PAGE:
Fort Dum, nicknamed the “Concrete Battleship”, is a fortified island located on the mouth of Manila Bay within the Philippines.
Beforehand generally known as El Fraile Island, the location was acquired by the US after the Spanish–American Struggle (1898), a battle that noticed the US emerge because the dominant energy within the Caribbean area and the acquisition of Puerto Rico, Guam, and the Philippines.
The American Board of Fortifications deliberate for El Fraile Island to be developed right into a mine management and casemate station as a part of the Harbor Defenses of Manila and Subic Bays. Together with Fort Drum, a defensive chain was devised that included Fort Mills (Corregidor), Fort Hughes (Caballo Island), Fort Frank (Carabao Island), and Fort Wint (Grande Island).
Nonetheless, the Struggle Division determined to degree El Fraile Island and commissioned the U.S. Military Corps of Engineers to construct a 20-foot thick steel-reinforced concrete deck armed with 12-inch and 14-inch weapons mounted in twin armoured turrets named Marshall (after Brigadier Common William Louis Marshall) and Wilson (after Brigadier Common John Moulder Wilson). Secondary armament was supplied by two pairs of 6-inch weapons mounted in armoured casemates on both facet of the principle construction.
Fort Drum entered lively service in 1914, garrisoned by roughly 240 officers and enlisted males. Though not intentional because the concrete building adopted the pure contours of El Fraile Island, from a distance the fort resembles a battleship, thus the nickname of “Concrete Battleship.”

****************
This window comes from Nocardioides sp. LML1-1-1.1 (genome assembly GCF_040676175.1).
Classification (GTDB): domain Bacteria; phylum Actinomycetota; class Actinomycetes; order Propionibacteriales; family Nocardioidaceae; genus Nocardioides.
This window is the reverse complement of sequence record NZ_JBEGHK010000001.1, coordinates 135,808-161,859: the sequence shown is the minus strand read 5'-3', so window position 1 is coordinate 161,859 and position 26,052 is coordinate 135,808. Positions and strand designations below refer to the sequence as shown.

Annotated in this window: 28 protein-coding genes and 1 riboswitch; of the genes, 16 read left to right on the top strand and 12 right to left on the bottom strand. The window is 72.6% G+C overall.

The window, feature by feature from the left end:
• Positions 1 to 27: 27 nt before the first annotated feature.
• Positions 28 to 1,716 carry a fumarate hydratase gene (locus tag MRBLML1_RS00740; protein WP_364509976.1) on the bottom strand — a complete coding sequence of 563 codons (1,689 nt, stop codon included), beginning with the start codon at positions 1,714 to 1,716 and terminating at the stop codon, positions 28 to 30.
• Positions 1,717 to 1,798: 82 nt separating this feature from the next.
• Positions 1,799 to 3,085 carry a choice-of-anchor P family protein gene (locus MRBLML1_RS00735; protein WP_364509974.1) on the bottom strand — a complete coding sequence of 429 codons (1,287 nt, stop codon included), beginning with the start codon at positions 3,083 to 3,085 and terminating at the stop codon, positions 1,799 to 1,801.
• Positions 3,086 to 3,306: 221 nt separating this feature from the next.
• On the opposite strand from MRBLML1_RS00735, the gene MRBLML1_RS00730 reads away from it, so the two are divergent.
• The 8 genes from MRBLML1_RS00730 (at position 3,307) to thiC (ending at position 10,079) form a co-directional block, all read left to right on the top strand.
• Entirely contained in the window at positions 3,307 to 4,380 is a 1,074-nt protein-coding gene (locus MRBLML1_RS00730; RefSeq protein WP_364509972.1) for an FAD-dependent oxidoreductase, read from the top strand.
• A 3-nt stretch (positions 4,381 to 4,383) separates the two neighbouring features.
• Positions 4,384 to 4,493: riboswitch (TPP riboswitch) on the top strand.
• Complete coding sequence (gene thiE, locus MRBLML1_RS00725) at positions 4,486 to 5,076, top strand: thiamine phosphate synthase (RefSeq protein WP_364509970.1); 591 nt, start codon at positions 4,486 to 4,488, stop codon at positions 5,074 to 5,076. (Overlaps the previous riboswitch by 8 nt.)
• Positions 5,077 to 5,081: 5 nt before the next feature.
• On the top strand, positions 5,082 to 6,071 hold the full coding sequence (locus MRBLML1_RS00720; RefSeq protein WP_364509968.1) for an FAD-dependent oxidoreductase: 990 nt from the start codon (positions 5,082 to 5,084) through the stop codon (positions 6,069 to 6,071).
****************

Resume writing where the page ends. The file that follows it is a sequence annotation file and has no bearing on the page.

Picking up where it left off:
Following the invasion of Luzon throughout WW2 by the Japanese Imperial Military, Fort Drum turned the primary American battery of seacoast artillery to open fireplace on the Japanese, heading off a Japanese-commandeered inter-island steamer.
After a number of air raids and sustained fireplace from Japanese 150mm howitzer batteries positioned on the mainland close to Ternate, Fort Drum surrendered to Japanese forces following the Fall of Corregidor on the sixth Could, 1942, however not earlier than destroying the armoured turrets.
Following the US offensive to reclaim Manila in 1945, Fort Drum stood as the ultimate Japanese stronghold in Manila Bay. After intense aerial and naval bombardment by US forces, a modified Touchdown Ship Medium (LSM) transported US troops consisting of members of the 2nd Battalion, 151st Infantry Regiment, thirty eighth Infantry Division, and a detachment of the 113th Fight Engineer Battalion, who shortly gained management of the fort’s higher deck.
Fairly than making an attempt to interrupt into the battery, the fight engineers pumped a gasoline combination by way of air vents on the highest deck, and used a timed fuse of TNT to detonate incendiary grenades contained in the construction. The explosion pressured open a 1-ton hatch to a top of 300 toes, and brought on important injury to sections of the fort’s bolstered concrete partitions.
Because of the intense warmth and ongoing inner fires, US troops needed to wait 5 days earlier than coming into the inner construction, discovering the charred stays of 62 Japanese troopers within the boiler room, and 6 troopers within the higher flooring that died from suffocation.
Following the conclusion of WW2, Fort Drum was decommissioned and have become deserted. In 2001, it was repurposed by the Philippine Coast Guard who fitted an automatic mild on the highest deck for safely guiding ships coming into the South Channel of Manila Bay.
Header Picture – Fort Drum – Picture Credit score : Paul Soutar